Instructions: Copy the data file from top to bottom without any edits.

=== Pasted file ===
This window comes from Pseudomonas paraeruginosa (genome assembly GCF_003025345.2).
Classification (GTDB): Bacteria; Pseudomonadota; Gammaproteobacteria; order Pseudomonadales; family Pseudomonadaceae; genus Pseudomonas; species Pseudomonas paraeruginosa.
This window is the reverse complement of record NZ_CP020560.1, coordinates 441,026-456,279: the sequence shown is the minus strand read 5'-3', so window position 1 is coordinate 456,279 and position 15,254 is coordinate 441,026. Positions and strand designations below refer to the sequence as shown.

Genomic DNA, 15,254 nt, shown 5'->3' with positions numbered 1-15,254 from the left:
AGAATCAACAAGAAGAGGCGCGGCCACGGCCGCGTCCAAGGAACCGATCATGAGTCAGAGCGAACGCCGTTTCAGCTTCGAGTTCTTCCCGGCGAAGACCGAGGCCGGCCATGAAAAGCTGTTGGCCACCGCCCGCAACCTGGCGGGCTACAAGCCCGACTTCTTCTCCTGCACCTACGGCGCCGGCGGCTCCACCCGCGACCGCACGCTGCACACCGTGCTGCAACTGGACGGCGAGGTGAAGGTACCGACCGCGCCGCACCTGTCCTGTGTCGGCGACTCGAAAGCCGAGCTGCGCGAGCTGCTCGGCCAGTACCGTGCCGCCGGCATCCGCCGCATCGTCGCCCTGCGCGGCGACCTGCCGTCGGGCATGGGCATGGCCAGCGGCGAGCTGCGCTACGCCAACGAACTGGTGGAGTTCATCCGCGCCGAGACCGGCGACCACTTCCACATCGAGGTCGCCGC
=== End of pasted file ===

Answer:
This window comes from Pseudomonas paraeruginosa (genome assembly GCF_003025345.2).
Classification (GTDB): Bacteria; Pseudomonadota; Gammaproteobacteria; order Pseudomonadales; family Pseudomonadaceae; genus Pseudomonas; species Pseudomonas paraeruginosa.
This window is the reverse complement of record NZ_CP020560.1, coordinates 441,026-456,279: the sequence shown is the minus strand read 5'-3', so window position 1 is coordinate 456,279 and position 15,254 is coordinate 441,026. Positions and strand designations below refer to the sequence as shown.

Genomic DNA, 15,254 nt, shown 5'->3' with positions numbered 1-15,254 from the left:
AGAATCAACAAGAAGAGGCGCGGCCACGGCCGCGTCCAAGGAACCGATCATGAGTCAGAGCGAACGCCGTTTCAGCTTCGAGTTCTTCCCGGCGAAGACCGAGGCCGGCCATGAAAAGCTGTTGGCCACCGCCCGCAACCTGGCGGGCTACAAGCCCGACTTCTTCTCCTGCACCTACGGCGCCGGCGGCTCCACCCGCGACCGCACGCTGCACACCGTGCTGCAACTGGACGGCGAGGTGAAGGTACCGACCGCGCCGCACCTGTCCTGTGTCGGCGACTCGAAAGCCGAGCTGCGCGAGCTGCTCGGCCAGTACCGTGCCGCCGGCATCCGCCGCATCGTCGCCCTGCGCGGCGACCTGCCGTCGGGCATGGGCATGGCCAGCGGCGAGCTGCGCTACGCCAACGAACTGGTGGAGTTCATCCGCGCCGAGACCGGCGACCACTTCCACATCGAGGTCGCCGC